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So, What to Make of Allen Jones?

13/11/2014 00:18 GMT | Updated 12/01/2015 10:59 GMT

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Allen Jones is considered to be one of the finest pop artists of the 1960s but as creator of pieces such as Chair and Table, where female sex doll figures are contorted into everyday pieces of furniture, have secured him a reputation as a figure of controversy.

Chair, Table, Hat Stand... they're all on show here - though not together but in separate rooms. Are they offensive? Yes, they are. Of course they are. To say that they're not is just ridiculous. The women are dead-eyed, passive and objectified.

There's no life in these figures and that's what stops them being erotic. This is nothing to do with whether women can be sexual or not. Of course they can. And they can be sexual and sensual without judgment. But these women aren't sensual - they're lifeless. And that's what makes them objects of objectionable objectification.

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But there is this part of me that thinks these pieces are deliberately sensationalist, which is why I'm loathe to get too worked up by them. Allen Jones claims to be a feminist. Well, this world is full of people who claim that but who clearly have no idea what that means. Jones' figures are proof that he probably really doesn't get what female emancipation is about.

Interestingly though, the impact of these figures seems diluted in this exhibition. Maybe we are so bored with being shocked by them that they've lost their bite. I certainly felt like I was seeing a bit of a desperate attempt at provocation by a rather juvenile artist.

Only though these pieces are over 40 years old, Allen Jones never really developed his appreciation for women beyond the immature. The last room displays Jones' more recent work and not much has changed. His figures are still passive and dead-eyed and the female form is still thin, pert and white. It's all rather sad, really. Allen Jones comes across as this rather dirty old man who's as obsessed with the nubile young woman as a teenage boy.

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Yet for all of this, I can't say I hated the exhibition (though I wanted to) because, rather surprisingly, I was won over by Allen Jones' bright pop art paintings with their more joyful compositions and vivid oranges, reds and yellows.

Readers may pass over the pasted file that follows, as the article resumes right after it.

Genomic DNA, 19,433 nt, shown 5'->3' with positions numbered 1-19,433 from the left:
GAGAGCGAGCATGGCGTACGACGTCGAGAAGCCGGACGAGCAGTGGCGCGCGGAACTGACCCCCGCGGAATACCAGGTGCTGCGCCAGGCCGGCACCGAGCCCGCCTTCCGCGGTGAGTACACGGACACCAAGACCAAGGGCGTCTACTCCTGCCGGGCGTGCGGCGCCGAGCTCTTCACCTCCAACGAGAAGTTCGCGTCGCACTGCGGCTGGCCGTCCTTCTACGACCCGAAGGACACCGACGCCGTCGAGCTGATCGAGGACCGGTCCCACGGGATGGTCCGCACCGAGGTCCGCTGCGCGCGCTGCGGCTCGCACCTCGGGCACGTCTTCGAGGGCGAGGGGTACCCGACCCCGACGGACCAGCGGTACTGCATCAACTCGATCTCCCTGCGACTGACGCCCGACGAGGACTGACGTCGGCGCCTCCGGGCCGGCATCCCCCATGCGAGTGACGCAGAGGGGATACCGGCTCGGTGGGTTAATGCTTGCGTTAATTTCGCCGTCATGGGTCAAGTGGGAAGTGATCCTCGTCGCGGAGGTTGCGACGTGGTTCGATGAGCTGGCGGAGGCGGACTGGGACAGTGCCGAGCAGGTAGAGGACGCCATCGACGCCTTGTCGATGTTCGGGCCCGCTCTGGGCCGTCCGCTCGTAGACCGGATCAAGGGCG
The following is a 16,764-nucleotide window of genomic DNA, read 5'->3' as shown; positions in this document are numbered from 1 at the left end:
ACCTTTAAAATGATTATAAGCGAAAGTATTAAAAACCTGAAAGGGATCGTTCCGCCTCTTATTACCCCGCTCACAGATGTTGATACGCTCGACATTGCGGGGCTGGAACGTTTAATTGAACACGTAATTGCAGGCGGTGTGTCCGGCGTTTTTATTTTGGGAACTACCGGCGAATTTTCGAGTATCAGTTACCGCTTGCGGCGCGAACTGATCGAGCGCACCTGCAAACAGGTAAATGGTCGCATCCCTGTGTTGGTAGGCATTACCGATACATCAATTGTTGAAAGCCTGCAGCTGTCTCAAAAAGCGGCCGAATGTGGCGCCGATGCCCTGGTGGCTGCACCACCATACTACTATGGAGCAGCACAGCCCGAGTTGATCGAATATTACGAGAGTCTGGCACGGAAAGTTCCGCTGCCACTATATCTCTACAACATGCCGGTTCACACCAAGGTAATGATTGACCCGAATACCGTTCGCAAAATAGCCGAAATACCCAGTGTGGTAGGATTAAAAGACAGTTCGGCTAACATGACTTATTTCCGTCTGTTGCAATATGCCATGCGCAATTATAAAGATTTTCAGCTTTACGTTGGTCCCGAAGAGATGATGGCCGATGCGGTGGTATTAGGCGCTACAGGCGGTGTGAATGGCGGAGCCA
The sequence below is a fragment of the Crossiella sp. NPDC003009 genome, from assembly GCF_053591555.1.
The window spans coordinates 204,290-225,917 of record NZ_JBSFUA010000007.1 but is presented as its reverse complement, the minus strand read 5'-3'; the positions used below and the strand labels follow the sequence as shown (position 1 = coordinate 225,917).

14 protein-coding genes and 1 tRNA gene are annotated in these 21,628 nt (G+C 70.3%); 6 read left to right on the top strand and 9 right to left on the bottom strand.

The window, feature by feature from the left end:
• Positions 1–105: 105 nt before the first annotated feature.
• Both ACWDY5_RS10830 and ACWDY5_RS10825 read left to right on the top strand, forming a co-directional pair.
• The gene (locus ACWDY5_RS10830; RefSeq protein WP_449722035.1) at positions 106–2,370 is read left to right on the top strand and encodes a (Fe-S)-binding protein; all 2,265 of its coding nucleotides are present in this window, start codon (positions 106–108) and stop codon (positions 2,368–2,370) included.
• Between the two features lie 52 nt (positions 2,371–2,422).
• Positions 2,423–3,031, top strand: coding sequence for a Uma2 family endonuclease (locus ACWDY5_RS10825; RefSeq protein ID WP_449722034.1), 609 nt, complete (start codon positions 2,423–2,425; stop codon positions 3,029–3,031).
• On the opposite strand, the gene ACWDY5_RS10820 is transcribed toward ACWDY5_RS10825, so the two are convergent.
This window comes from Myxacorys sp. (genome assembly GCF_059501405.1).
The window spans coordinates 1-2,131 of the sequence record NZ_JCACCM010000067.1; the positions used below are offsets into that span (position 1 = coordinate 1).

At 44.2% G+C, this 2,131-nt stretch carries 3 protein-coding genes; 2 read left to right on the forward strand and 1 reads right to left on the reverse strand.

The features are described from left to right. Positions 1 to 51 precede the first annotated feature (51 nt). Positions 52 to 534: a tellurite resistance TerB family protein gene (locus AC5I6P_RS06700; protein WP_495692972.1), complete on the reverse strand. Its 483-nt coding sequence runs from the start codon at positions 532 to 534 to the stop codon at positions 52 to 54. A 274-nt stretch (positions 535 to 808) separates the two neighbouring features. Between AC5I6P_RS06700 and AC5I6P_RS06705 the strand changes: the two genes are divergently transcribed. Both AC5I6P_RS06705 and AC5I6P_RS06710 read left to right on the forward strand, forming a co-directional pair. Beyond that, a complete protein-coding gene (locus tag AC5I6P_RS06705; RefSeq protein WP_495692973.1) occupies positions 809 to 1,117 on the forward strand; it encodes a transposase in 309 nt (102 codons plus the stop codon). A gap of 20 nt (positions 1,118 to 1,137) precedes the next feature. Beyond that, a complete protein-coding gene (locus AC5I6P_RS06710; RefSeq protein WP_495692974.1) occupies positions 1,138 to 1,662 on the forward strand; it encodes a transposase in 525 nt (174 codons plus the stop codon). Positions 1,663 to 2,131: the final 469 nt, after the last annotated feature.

Like his figures, some of his paintings keep that preference for simple, bold images such as First Step, where the legs are restricted in a fetishized way, and the gloriously uplifting Float, where a woman launches herself off a big, buoyant, bouncy ball.

Other paintings though, such as Interval, have really dense, complex compositions where multiple characters and stories tumble over each other across huge, sprawling canvases. Yes, sex and relationships remain a recurring theme, but the women in the paintings are active, engaged and far more erotically sensual. They are alive!

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In fact there is real dynamic movement in many of his paintings, whether it's in the orgies in Night Moves or the woman tentatively walking across a tightrope. There's a real sense of energy in these works.

And the high ceilinged galleries of the Burlington Gardens site are a perfect location for these large canvases, especially when the floors are filled with his elegant painted sculptures of couples fused together in dance. It all evokes an immersive experience.

Look, I know there's nothing intellectual or challenging about his paintings. Jones doesn't seem to be making any kind of social or political commentary in any of his works but there is a space in the art world for approaches such as these. Art can get exhausting when it's just one deliberate provocation after another.

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There's something quite admirable in the fact that Allen Jones hasn't ever sought to shirk his Pop Art label. In fact, there is a real sense in this exhibition that he embraced it with the bright colours, contemporary scenes and inclusion of such familiar figures as Kate Moss and Darcey Bussell.

People will come for the controversial sculptures, for sure, but I wouldn't be surprised if they leave loving the paintings. Wouldn't that be a turn up?

Royal Academy of Arts, London to January 25, 2015

Admission: £11.50 (concessions available)

Image Credits:

1. Allen Jones RA Chair, 1969 Painted fibreglass, resin, Plexiglas, mixed media and tailor made accessories 78 x 96 x 57 cm Private Collection Image courtesy of the artist © Allen Jones

2. Allen Jones Table, 1969 Painted fibreglass, resin, Plexiglas, mixed media and tailor made accessories 61 x 130 x 76 cm The Gallery Mourmans Image courtesy of the artist © Allen Jones

3. Allen Jones RA Hat Stand, 1969 Mixed media, 191 x 108 x 40 cm Private collection, London Image courtesy the artist /© Allen Jones

4. Allen Jones First Step, 1966 Oil on canvas and laminated shelf, 91.5 x 93x 9.1 cm Image courtesy of the artist © Allen Jones

5. Allen Jones Interval, 2007 Oil on canvas 183 x 183 cm BANBURY, Private Collection Image courtesy the artist © Allen Jones